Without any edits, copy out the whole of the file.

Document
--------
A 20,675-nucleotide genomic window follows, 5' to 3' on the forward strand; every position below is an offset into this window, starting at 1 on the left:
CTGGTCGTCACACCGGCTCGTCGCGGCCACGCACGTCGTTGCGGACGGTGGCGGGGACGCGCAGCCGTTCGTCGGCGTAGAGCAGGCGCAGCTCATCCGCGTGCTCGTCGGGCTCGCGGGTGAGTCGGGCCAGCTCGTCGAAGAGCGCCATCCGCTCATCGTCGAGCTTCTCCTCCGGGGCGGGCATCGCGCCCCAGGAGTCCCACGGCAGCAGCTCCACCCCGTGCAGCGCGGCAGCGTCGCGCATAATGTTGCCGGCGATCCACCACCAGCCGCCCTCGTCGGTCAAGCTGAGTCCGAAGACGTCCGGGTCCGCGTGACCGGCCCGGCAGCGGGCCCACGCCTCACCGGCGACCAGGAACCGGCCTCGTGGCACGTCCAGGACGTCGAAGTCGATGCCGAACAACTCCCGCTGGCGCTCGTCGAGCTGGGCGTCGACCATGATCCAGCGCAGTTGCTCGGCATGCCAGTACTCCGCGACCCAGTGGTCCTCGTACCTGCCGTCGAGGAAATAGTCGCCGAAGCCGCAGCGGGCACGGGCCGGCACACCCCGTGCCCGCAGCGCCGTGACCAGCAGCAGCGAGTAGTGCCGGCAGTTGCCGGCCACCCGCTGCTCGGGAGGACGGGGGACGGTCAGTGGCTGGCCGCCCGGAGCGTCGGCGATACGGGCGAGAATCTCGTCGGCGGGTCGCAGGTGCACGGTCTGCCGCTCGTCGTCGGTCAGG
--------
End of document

A 20,675-nucleotide genomic window follows, 5' to 3' on the forward strand; every position below is an offset into this window, starting at 1 on the left:
CTGGTCGTCACACCGGCTCGTCGCGGCCACGCACGTCGTTGCGGACGGTGGCGGGGACGCGCAGCCGTTCGTCGGCGTAGAGCAGGCGCAGCTCATCCGCGTGCTCGTCGGGCTCGCGGGTGAGTCGGGCCAGCTCGTCGAAGAGCGCCATCCGCTCATCGTCGAGCTTCTCCTCCGGGGCGGGCATCGCGCCCCAGGAGTCCCACGGCAGCAGCTCCACCCCGTGCAGCGCGGCAGCGTCGCGCATAATGTTGCCGGCGATCCACCACCAGCCGCCCTCGTCGGTCAAGCTGAGTCCGAAGACGTCCGGGTCCGCGTGACCGGCCCGGCAGCGGGCCCACGCCTCACCGGCGACCAGGAACCGGCCTCGTGGCACGTCCAGGACGTCGAAGTCGATGCCGAACAACTCCCGCTGGCGCTCGTCGAGCTGGGCGTCGACCATGATCCAGCGCAGTTGCTCGGCATGCCAGTACTCCGCGACCCAGTGGTCCTCGTACCTGCCGTCGAGGAAATAGTCGCCGAAGCCGCAGCGGGCACGGGCCGGCACACCCCGTGCCCGCAGCGCCGTGACCAGCAGCAGCGAGTAGTGCCGGCAGTTGCCGGCCACCCGCTGCTCGGGAGGACGGGGGACGGTCAGTGGCTGGCCGCCCGGAGCGTCGGCGATACGGGCGAGAATCTCGTCGGCGGGTCGCAGGTGCACGGTCTGCCGCTCGTCGTCGGTCAGG